K-Rod will get through and be traded for nothing in late August. Perhaps being in a pennant race as a set-up man will get him back in form—possibly with the Angels or Rangers.

Randy Wolf, LHP—Milwaukee Brewers

He’s a free agent at the end of the season and could help a contending club as a back-of-the-rotation veteran.

Aramis Ramirez, 3B—Milwaukee Brewers

He has a guaranteed $30 million coming to him beginning next season and no one’s taking that.

Alfonso Soriano, LF—Chicago Cubs

The Cubs will have to pay his salary of $36 million in 2013-2014 or take a similar contract, but he still has power and someone would take/exchange him.

Carlos Marmol, RHP—Chicago Cubs

A $9.8 million salary for 2013 makes him essentially unmovable unless the Cubs pay it. He still strikes people out, so someone would probably take him for free.

Barry Zito, LHP—San Francisco Giants

There’s $27 million remaining on his contract in 2013 with the buyout.

Juan Uribe, INF—Los Angeles Dodgers

What a disaster. And he’s got $8 million on his deal for 2013.

Rafael Betancourt, RHP—Colorado Rockies

He’s an effective reliever, but has $4.5 million due him in 2013 with a buyout for 2014. The Rockies probably won’t move him whether he’s claimed or not.

Ramon Hernandez, C—Colorado Rockies

He’s a backup making $3.2 million in 2013.

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This Is The Yu Darvish The Rangers Paid For—Don’t Forget It

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It wasn’t Rangers’ righty Yu Darvish’s performance that was the most impressive thing in his 8 1/3 spectacular innings against the Yankees last night.

On paper and in practice, he looked great. Allowing 7 hits, 2 walks, striking out 10 and allowing no runs are all well and good, but it was the way he pounded the strike zone (119 pitches and 82 strikes) and displayed the presence and swagger of a star that provided a glimpse into his future.

Star power.

You either have it or you don’t.

The desire to be the center of attention in a big moment.

You either have it or you don’t.

Ability.

You either have it or you don’t.

Darvish has it.

All of it.

In spite of winning two of his first three starts, he’d done so in a shaky manner. His results echoed Barry Zito’s with control problems, wriggling in and out of trouble and always appearing to be on the verge of giving up 5 runs. He accumulated high pitch counts early in games; the Rangers’ bullpen was constantly on alert; he was nursed through and pulled before the games blew up from his walks.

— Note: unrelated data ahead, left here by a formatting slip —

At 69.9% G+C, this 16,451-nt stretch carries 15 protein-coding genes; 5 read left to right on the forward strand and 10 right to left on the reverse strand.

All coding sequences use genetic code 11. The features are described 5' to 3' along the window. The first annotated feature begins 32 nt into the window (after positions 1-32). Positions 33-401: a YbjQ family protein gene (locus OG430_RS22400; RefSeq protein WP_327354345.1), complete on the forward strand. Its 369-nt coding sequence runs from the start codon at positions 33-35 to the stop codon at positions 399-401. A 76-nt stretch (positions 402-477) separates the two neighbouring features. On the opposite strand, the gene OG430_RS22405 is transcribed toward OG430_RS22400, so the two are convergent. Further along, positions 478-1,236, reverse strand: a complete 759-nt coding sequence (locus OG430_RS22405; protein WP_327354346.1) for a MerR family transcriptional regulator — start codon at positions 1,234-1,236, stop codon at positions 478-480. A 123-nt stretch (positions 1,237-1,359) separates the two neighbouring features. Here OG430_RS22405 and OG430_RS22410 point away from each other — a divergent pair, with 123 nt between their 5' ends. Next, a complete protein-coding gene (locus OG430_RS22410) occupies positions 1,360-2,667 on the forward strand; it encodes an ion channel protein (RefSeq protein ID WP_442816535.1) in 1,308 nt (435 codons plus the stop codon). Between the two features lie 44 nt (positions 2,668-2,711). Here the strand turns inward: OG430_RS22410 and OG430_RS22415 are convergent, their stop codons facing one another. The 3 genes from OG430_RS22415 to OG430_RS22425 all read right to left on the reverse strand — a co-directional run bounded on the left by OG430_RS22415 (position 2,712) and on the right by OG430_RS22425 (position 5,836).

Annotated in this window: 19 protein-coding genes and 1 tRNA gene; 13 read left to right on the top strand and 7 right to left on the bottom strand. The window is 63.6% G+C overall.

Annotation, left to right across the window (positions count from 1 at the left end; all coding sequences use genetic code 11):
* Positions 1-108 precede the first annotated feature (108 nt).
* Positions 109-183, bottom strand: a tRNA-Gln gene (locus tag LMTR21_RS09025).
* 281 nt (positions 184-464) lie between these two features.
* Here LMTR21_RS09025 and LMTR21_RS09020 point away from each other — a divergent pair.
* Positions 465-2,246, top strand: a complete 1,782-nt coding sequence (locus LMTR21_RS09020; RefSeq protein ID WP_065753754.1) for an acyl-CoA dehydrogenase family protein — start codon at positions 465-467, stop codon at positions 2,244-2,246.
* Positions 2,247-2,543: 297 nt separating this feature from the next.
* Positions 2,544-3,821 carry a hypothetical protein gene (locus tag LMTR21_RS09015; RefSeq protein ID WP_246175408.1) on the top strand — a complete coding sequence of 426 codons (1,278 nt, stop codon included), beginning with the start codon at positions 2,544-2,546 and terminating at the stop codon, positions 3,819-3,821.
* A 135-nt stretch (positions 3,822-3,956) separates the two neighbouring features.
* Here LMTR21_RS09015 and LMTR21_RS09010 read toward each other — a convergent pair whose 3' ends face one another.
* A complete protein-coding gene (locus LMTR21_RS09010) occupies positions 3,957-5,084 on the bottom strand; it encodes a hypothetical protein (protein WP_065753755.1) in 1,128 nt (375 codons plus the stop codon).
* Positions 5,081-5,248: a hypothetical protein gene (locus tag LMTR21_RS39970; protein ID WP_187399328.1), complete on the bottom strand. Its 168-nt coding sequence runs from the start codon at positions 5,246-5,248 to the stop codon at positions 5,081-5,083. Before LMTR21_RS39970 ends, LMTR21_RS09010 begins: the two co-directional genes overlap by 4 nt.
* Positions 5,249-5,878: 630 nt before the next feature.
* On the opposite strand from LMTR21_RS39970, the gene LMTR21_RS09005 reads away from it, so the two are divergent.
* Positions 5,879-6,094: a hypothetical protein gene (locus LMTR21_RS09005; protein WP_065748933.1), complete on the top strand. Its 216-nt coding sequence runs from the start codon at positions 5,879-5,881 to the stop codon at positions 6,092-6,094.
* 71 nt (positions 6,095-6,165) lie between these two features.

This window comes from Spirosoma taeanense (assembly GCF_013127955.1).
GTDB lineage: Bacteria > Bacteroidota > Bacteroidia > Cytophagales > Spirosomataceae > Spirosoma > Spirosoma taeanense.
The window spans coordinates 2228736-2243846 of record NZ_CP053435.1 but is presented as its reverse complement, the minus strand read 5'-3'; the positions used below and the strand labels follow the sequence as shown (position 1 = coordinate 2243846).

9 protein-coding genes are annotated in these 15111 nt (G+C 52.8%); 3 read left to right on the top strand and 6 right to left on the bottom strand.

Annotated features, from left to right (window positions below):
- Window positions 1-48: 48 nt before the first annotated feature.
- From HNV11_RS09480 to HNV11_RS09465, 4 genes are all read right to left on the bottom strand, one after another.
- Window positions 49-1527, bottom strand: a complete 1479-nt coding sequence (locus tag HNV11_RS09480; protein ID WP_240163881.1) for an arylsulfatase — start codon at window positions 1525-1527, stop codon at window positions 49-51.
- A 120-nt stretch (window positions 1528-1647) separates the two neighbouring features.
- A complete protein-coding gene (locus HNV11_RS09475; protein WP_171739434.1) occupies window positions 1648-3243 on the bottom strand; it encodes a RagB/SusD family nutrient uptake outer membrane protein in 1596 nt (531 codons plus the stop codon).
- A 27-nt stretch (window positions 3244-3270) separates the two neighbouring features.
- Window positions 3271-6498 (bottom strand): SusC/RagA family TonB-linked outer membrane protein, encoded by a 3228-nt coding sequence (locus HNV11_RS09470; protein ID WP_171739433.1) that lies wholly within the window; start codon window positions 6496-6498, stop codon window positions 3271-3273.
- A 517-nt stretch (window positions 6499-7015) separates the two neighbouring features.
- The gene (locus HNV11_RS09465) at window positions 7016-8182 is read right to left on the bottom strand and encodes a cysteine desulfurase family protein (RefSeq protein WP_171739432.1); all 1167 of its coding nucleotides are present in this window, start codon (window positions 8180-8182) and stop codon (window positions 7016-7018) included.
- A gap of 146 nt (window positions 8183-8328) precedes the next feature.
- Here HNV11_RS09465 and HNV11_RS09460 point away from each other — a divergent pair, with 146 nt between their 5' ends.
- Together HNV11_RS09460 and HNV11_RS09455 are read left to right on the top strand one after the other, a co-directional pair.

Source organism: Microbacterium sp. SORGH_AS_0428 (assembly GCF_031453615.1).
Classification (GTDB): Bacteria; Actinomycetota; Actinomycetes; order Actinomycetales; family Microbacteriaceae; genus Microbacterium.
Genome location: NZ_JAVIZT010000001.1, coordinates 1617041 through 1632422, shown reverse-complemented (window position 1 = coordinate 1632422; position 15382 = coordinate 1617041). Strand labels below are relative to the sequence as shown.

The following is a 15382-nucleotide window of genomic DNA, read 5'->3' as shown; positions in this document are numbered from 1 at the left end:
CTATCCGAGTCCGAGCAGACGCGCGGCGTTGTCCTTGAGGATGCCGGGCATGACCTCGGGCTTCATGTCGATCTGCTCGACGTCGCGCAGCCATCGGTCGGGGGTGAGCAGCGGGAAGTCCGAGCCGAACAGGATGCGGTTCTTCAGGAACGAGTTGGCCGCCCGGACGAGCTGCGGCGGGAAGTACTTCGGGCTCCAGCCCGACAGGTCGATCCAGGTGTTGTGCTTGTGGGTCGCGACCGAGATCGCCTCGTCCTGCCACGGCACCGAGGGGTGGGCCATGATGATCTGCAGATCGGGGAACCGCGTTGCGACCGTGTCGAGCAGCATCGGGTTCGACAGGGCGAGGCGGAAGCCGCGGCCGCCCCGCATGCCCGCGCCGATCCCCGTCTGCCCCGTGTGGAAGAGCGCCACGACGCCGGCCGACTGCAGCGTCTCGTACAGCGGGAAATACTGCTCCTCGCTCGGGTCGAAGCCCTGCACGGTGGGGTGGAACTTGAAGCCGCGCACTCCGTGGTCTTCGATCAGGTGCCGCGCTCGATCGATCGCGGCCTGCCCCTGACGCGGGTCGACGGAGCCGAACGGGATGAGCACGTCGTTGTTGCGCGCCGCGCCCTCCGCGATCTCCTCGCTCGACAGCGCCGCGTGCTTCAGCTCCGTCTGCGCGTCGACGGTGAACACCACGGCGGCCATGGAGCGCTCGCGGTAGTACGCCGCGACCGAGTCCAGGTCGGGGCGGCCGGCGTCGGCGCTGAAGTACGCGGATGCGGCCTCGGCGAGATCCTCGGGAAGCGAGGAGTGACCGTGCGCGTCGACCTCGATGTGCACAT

In a game ripe for a meltdown with excuses at the ready (it’s the Yankees; he’s new to the league and North America; he’s getting used to the larger ball) Darvish displayed the stuff, composure and confidence that make him a top-of-the-rotation talent.

There are statistical suggestions that success in the post-season is a random occurrence; that the pitchers who’ve made a name for themselves in big games—John Smoltz, Bob Gibson, Curt Schilling, Dave Stewart, Orel Hershiser—were creatures of circumstance.

It’s nonsense.

Mentally handling pressure is just as important as ability in a big game.

Often, they’re wars of attrition.

Technically, for Darvish and the Rangers, last night’s game against the Yankees was a relatively meaningless start in April. But it wasn’t. Because it was Darvish vs Hiroki Kuroda and Darvish had pitched so inconsistently in his first three starts, the spotlight was on to see how he’d handle the Yankees’ bats and facing his countryman in front of millions of fans in Japan and across the world.

He didn’t survive the test. He embraced it as if to say, “This is my domain. Everyone’s watching and I’m giving them what they came to see. You wanna see something? Here it is.”

There are pitchers you trust in a big game. Darvish is one of those pitchers. He’s got that presence and the goods to back it up. He wants you and everyone else to know it.

Last night was just the beginning.

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The Giants Must Address Their Closer Situation

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The Giants’ loss of Brian Wilson unravels much of their winning strategy.

Santiago Casilla was designated as the replacement closer when it was revealed that Wilson would miss the rest of the season with Tommy John surgery.

That decision was either short-lived or not final-final because when Casilla started the ninth inning of Friday night’s game against the Mets with a 3-2 lead, he had a short leash of one batter. Jason Bay led off with an infield hit and manager Bruce Bochy yanked Casilla in favor of Javier Lopez to pitch to the Mets lefties Lucas Duda, Kirk Nieuwenhuis and Josh Thole.

Strategically, it was the correct move even though it didn’t work. But if Wilson were available, Wilson would’ve been pitching regardless of lefty or righty bats coming to the plate.

The Mets tied the game and the Giants won the game in the tenth inning, but to do it they had to use Lopez, Sergio Romo and Clay Hensley to finish the game when, under normal circumstances, they would’ve used one pitcher, Wilson.

And that’s the problem.